Newspaper article Manchester Evening News

WHO'S IN THE MARKET FOR CHRISTMAS FAMILY FUN? ; amid the Hustle and Bustle of the City Centre's Seasonal Spectacular, a Child-Friendly Entertainment Space Has Been Carved out in Cathedral Gardens. amid the Hustle and Bustle of the City Centre's Seasonal Spectacular, a Child-Friendly Entertainment Space Has Been Carved out in Cathedral Gardens.M.E.N. Parent Writer EMMA GILL Visits Manchester's Christmas Markets with Her Two Young Children - Chloe, Seven, and Luke, Five - as the First Family Section Is Launched at Cathedral Gardens

Newspaper article Manchester Evening News

WHO'S IN THE MARKET FOR CHRISTMAS FAMILY FUN? ; amid the Hustle and Bustle of the City Centre's Seasonal Spectacular, a Child-Friendly Entertainment Space Has Been Carved out in Cathedral Gardens. amid the Hustle and Bustle of the City Centre's Seasonal Spectacular, a Child-Friendly Entertainment Space Has Been Carved out in Cathedral Gardens.M.E.N. Parent Writer EMMA GILL Visits Manchester's Christmas Markets with Her Two Young Children - Chloe, Seven, and Luke, Five - as the First Family Section Is Launched at Cathedral Gardens

Article excerpt

SCARRED from an experience fighting my way through the crowds at Albert Square with a pushchair a few years back, I was a little hesitant in returning to Manchester's Christmas Markets. For many people the markets are synonymous with enjoying a night time drink - getting merry on a mug of mulled wine or supping a pint of German beer. With little ones in tow, it's a completely different ball game and even the thought of heading there can be a bit daunting in itself. But with the promise of a new family zone for 2015 and armed with the knowledge that Sunday morning is one of the quietest times to go, even the looming downpour wasn't going to deter us from giving it a go this year.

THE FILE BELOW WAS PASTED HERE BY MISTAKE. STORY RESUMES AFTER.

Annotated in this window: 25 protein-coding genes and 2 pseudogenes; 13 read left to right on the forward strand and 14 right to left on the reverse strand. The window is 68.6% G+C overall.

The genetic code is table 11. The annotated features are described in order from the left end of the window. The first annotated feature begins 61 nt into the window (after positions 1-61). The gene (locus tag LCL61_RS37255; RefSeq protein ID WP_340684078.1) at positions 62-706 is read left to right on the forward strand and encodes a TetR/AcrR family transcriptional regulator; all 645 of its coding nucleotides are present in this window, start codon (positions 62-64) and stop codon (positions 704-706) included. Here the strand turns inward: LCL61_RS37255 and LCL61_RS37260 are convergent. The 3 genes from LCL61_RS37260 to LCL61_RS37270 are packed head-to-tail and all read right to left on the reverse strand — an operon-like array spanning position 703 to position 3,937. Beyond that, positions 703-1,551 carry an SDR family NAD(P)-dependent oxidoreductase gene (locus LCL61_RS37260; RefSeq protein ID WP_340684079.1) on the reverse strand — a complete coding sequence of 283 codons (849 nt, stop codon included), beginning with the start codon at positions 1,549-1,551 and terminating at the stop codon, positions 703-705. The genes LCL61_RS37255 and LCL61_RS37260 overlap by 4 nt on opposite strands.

Aiming to arrive at 10am sharp, we did of course arrive at 11. Following a sign for a car park in Bury Street, off Chapel Street, it was a nice surprise to be able to park at the side of the road for free - a perk of parking in Salford - and not face too much of a trek into the city centre with the little legs. Within 10 minutes we were at the heart of the family zone in Cathedral Gardens, greeted by the smell of sizzling sausages and the whirring of the children's rides.

A vintage fairground has been set up within the gardens offering four rides: the Santa Convoy and Polar Express rides for Pounds 2 each and the vintage carousel and Ferris wheel costing Pounds 2.50 each.

There is a kiosk where tickets for the rides need to be bought in advance.

Children can't go on the wheel alone, so it's an extra Pounds 2.50 for an adult, but if you only splash out on one ride I'd say this is worth it to see the city getting festive from on high.

The length of the ride depends on how busy it is at the time - yet another reason to head along first thing or on a weekday when the place is less crowded.

It was soon time to sample some of the food on offer.

Thankfully my children like sausages and one Pounds 4.50 hot dog was big enough for them to share.

If your kids aren't sausage fans then other stalls are selling burgers and vegetable spears - with lots more available in huts just round the corner in Exchange Square.

And if you want to head inside to eat, Cathedral Gardens is home to Byron, where kids can get a main, side and a drink for Pounds 6. …

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